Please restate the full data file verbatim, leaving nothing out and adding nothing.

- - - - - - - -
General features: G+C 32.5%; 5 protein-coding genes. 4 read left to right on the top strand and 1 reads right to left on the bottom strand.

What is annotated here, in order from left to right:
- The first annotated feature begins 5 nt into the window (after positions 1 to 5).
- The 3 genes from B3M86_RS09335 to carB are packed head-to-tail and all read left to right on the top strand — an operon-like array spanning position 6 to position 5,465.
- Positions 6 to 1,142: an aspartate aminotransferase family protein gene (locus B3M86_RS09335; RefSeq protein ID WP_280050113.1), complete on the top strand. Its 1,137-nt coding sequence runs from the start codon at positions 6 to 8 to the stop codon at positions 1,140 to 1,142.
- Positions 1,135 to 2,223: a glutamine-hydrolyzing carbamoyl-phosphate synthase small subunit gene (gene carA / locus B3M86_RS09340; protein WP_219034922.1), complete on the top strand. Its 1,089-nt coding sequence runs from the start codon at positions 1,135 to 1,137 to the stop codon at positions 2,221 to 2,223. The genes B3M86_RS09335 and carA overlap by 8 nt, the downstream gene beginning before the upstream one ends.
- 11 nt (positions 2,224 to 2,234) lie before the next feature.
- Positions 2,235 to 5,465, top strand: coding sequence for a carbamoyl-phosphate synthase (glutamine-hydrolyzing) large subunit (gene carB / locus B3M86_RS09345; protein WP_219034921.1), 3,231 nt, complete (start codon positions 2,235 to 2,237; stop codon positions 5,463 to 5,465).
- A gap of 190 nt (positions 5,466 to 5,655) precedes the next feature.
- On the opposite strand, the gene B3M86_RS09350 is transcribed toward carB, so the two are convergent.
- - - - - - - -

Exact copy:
General features: G+C 32.5%; 5 protein-coding genes. 4 read left to right on the top strand and 1 reads right to left on the bottom strand.

What is annotated here, in order from left to right:
- The first annotated feature begins 5 nt into the window (after positions 1 to 5).
- The 3 genes from B3M86_RS09335 to carB are packed head-to-tail and all read left to right on the top strand — an operon-like array spanning position 6 to position 5,465.
- Positions 6 to 1,142: an aspartate aminotransferase family protein gene (locus B3M86_RS09335; RefSeq protein ID WP_280050113.1), complete on the top strand. Its 1,137-nt coding sequence runs from the start codon at positions 6 to 8 to the stop codon at positions 1,140 to 1,142.
- Positions 1,135 to 2,223: a glutamine-hydrolyzing carbamoyl-phosphate synthase small subunit gene (gene carA / locus B3M86_RS09340; protein WP_219034922.1), complete on the top strand. Its 1,089-nt coding sequence runs from the start codon at positions 1,135 to 1,137 to the stop codon at positions 2,221 to 2,223. The genes B3M86_RS09335 and carA overlap by 8 nt, the downstream gene beginning before the upstream one ends.
- 11 nt (positions 2,224 to 2,234) lie before the next feature.
- Positions 2,235 to 5,465, top strand: coding sequence for a carbamoyl-phosphate synthase (glutamine-hydrolyzing) large subunit (gene carB / locus B3M86_RS09345; protein WP_219034921.1), 3,231 nt, complete (start codon positions 2,235 to 2,237; stop codon positions 5,463 to 5,465).
- A gap of 190 nt (positions 5,466 to 5,655) precedes the next feature.
- On the opposite strand, the gene B3M86_RS09350 is transcribed toward carB, so the two are convergent.